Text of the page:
If you want to see a contentious gadget, take a quick look at Nokia's N800 internet tablet. Some love it - for its easy net surfing, handy size and crisp screen - while others would like to see it burn in a fiery grave. There's no denying that the pre-loaded Opera browser has a mixed track record in terms of stability and performance; now Nokia are giving users an alternative and likely hoping that basing the new browser on Mozilla (i.e. that behind the ever-popular Firefox) will salve a few ills (and ill-wills).
Get ready for the BIG BASH between Steve Jobs, Bill Gates and Walt Mossberg! Live blogging!
7:21pm Showing old videos...IBM, Microsoft, Apple...nothing too exciting yet.
7:25 "2007 Together Here"
It's actually Walk, Kara, Steve, and Gates from left to right.
Walt introducing some folks in the audience
Kara jumps in and asks whats up with the cat fight and who's done what for the computing industry? Jobs first to answer by saying Bill built the first software for the industry - focusing on the software before anyone else had a clue. Building a company is hard, getting the right talent and keeping them. Bill has been staying with it for all these years.
Audi will put its self-driving cars to work in cities across the world, detailing how connected cars and the Internet of Things will shape the its vision of tomorrow's transportation. Dubbed the "Audi Urban Future", the project will see teams from Berlin, Boston, Mexico City, and Seoul compete over the next six months in ways that autonomous vehicles, car-to-car, and car-to-city communications will benefit the environment, making commuting easier, and even improve community relations.
BlackBerry CEO John Chen has been forced to respond to suggestions that the smartphone company is looking to sell off its device business, insisting that making BlackBerry handsets - including using a physical keyboard - is still on the agenda. Replying to claims yesterday that BlackBerry was considering walking away from the devices division, Chen said that his comments on the matter had been "taken out of context."
When you have a product like Kinect, so closely associated with gaming, how do you convince everybody else that they should be installing a motion-tracking camera in the home? Microsoft is looking to smart home technology and health, among other things, to do just that with Kinect for Windows v2, though a stealthy spread through Cortana and smartphones may be just as vital. We caught up with Microsoft’s Michael Mott, general manager of Xbox applications and developer relations, to find out how virtual assistants and home automation could make Kinect-tech the next must-have.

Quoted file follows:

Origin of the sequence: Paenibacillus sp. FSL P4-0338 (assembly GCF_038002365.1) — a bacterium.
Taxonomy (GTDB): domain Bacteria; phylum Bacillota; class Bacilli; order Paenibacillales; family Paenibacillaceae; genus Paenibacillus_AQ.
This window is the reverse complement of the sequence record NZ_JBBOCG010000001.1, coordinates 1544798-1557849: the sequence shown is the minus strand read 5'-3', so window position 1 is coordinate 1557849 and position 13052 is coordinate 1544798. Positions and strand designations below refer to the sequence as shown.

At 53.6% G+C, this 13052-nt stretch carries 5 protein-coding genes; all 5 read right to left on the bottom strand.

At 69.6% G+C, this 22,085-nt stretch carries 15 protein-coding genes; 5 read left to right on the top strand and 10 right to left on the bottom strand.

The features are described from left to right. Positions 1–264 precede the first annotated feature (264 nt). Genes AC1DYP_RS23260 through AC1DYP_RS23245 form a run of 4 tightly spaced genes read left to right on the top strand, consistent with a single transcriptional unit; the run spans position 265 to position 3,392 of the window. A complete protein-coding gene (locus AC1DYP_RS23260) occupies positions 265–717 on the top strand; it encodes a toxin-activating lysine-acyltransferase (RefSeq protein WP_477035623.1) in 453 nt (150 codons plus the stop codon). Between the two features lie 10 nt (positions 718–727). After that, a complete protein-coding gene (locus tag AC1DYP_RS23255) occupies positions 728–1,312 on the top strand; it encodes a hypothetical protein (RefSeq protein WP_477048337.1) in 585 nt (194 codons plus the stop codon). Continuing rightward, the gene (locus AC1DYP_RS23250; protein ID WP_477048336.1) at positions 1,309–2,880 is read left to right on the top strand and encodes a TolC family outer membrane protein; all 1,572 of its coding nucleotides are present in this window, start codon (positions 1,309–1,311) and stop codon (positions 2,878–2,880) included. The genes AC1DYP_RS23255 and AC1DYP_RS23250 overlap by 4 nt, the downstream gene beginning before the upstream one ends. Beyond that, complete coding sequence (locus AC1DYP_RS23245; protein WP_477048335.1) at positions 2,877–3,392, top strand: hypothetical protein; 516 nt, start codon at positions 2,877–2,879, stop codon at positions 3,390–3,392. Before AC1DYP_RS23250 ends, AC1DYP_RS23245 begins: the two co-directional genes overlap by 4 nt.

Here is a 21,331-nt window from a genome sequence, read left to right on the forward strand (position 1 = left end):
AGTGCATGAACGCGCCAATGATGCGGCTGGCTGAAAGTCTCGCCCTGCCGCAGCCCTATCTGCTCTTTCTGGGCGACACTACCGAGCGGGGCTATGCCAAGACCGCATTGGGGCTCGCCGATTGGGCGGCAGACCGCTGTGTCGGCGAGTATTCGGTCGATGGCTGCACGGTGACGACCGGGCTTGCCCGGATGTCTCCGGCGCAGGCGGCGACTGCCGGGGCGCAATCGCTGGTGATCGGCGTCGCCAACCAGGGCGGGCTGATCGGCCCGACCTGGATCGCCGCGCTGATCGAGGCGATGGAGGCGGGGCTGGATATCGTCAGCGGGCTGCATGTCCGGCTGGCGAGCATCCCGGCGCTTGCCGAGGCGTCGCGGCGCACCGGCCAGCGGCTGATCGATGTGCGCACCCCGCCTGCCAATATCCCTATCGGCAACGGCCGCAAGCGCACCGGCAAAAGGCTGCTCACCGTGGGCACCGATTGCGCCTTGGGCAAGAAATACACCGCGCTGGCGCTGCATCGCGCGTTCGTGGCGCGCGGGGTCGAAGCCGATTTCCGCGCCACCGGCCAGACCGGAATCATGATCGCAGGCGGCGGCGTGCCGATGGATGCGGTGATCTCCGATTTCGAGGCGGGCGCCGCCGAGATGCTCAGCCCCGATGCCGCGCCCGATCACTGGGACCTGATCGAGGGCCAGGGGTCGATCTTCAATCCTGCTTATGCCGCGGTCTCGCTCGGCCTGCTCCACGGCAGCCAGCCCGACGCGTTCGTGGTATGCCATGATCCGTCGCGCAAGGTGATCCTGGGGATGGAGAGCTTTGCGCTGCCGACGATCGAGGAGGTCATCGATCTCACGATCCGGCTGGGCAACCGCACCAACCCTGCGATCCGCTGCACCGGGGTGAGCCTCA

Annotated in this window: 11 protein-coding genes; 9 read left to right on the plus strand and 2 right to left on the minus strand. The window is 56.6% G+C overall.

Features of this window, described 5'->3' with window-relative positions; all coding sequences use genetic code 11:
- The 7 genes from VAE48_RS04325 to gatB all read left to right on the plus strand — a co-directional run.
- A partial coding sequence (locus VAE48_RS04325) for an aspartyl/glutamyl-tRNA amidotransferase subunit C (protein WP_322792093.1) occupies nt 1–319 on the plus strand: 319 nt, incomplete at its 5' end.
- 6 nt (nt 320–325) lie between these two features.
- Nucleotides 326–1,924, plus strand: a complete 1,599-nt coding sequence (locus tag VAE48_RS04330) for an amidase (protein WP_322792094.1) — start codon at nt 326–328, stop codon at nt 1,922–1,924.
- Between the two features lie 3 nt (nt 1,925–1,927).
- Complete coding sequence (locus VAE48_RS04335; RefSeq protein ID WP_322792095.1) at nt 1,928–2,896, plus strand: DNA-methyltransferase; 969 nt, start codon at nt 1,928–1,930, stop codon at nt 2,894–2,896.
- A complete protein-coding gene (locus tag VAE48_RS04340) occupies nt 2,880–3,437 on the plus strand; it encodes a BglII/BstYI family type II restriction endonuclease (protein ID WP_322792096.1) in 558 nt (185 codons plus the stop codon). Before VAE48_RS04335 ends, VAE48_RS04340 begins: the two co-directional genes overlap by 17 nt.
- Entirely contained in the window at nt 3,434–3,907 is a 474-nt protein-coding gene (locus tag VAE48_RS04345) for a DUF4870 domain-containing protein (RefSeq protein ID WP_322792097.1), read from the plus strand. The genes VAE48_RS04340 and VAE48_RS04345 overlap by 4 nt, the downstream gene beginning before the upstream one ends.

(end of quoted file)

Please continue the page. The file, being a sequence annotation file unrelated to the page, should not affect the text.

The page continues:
Wolfram Alpha has spawned a new symbolic programming language, Wolfram Language, with Stephen Wolfram revealing what he promises is the "most productive" way to create code. As with Wolfram Alpha search, which uses contextual awareness to answer questions, Wolfram Language is a "knowledge-based language", its inventor claims, giving the language itself continually-curated awareness of the world it exists in and how things like interfaces are structured, allowing even those with no prior programming experience the opportunity to build complex apps.
Kopin has revealed its latest wearable system, Pupil, a combination of a micro-display and voice control noise-cancellation system the company hopes will eventually be used in head-worn tech like Google's Glass. A reference design intending to show how wearable computing could be integrated into a design that's more palatable to the consumer market, Pupil isn't intended for the market in its current form, but is instead intended to showcase the fruits of Kopin's new partnership with Olympus in display technology. We caught up with Kopin to find out more.
AT&T and IBM are teaming up for the Internet of Things (IoT) on a huge scale, planning to outfit smart cities with cameras, roads, utility meters, and more that can all intercommunicate as residents and cars move around them. The "global alliance" will see AT&T and IBM first look at gathering and crunching Big Data from cities and utilities, potentially integrating news of traffic jams, parking lot congestion, where police and other emergency services are located, and even social media reports from those living or working in the city to dynamically shape urban planning.
The Internet of Things is something that has been around for a number of years now. The Internet of Things takes many of the items we all have around the home and puts them online. Items like smart TVs, washers and dryers, thermostats, and even refrigerators are some of the items that make up the Internet of Things.